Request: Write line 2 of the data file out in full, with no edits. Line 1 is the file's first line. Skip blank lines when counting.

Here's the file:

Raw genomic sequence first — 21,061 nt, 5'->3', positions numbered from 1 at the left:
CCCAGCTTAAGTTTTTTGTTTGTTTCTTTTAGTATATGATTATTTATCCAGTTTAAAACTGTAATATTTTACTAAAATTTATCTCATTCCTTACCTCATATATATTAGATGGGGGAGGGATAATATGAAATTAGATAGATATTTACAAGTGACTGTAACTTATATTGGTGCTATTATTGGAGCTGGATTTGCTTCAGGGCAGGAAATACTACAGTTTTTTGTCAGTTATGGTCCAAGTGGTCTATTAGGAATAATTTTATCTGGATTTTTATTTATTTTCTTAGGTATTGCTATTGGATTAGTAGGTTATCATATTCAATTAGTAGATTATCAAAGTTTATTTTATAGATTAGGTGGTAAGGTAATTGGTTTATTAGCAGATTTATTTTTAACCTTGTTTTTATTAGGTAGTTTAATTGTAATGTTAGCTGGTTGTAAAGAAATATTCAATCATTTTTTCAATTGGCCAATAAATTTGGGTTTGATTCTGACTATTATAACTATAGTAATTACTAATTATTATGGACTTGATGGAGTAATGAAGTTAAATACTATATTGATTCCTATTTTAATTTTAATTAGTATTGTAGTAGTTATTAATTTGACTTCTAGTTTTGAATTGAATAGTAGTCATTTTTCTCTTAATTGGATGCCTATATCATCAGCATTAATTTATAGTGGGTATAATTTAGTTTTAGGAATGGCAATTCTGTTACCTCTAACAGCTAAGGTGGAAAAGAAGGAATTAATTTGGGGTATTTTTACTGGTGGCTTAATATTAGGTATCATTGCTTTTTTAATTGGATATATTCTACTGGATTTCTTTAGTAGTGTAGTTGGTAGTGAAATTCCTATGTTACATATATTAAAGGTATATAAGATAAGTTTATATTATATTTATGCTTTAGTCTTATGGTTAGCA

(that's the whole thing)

CCCAGCTTAAGTTTTTTGTTTGTTTCTTTTAGTATATGATTATTTATCCAGTTTAAAACTGTAATATTTTACTAAAATTTATCTCATTCCTTACCTCATATATATTAGATGGGGGAGGGATAATATGAAATTAGATAGATATTTACAAGTGACTGTAACTTATATTGGTGCTATTATTGGAGCTGGATTTGCTTCAGGGCAGGAAATACTACAGTTTTTTGTCAGTTATGGTCCAAGTGGTCTATTAGGAATAATTTTATCTGGATTTTTATTTATTTTCTTAGGTATTGCTATTGGATTAGTAGGTTATCATATTCAATTAGTAGATTATCAAAGTTTATTTTATAGATTAGGTGGTAAGGTAATTGGTTTATTAGCAGATTTATTTTTAACCTTGTTTTTATTAGGTAGTTTAATTGTAATGTTAGCTGGTTGTAAAGAAATATTCAATCATTTTTTCAATTGGCCAATAAATTTGGGTTTGATTCTGACTATTATAACTATAGTAATTACTAATTATTATGGACTTGATGGAGTAATGAAGTTAAATACTATATTGATTCCTATTTTAATTTTAATTAGTATTGTAGTAGTTATTAATTTGACTTCTAGTTTTGAATTGAATAGTAGTCATTTTTCTCTTAATTGGATGCCTATATCATCAGCATTAATTTATAGTGGGTATAATTTAGTTTTAGGAATGGCAATTCTGTTACCTCTAACAGCTAAGGTGGAAAAGAAGGAATTAATTTGGGGTATTTTTACTGGTGGCTTAATATTAGGTATCATTGCTTTTTTAATTGGATATATTCTACTGGATTTCTTTAGTAGTGTAGTTGGTAGTGAAATTCCTATGTTACATATATTAAAGGTATATAAGATAAGTTTATATTATATTTATGCTTTAGTCTTATGGTTAGCA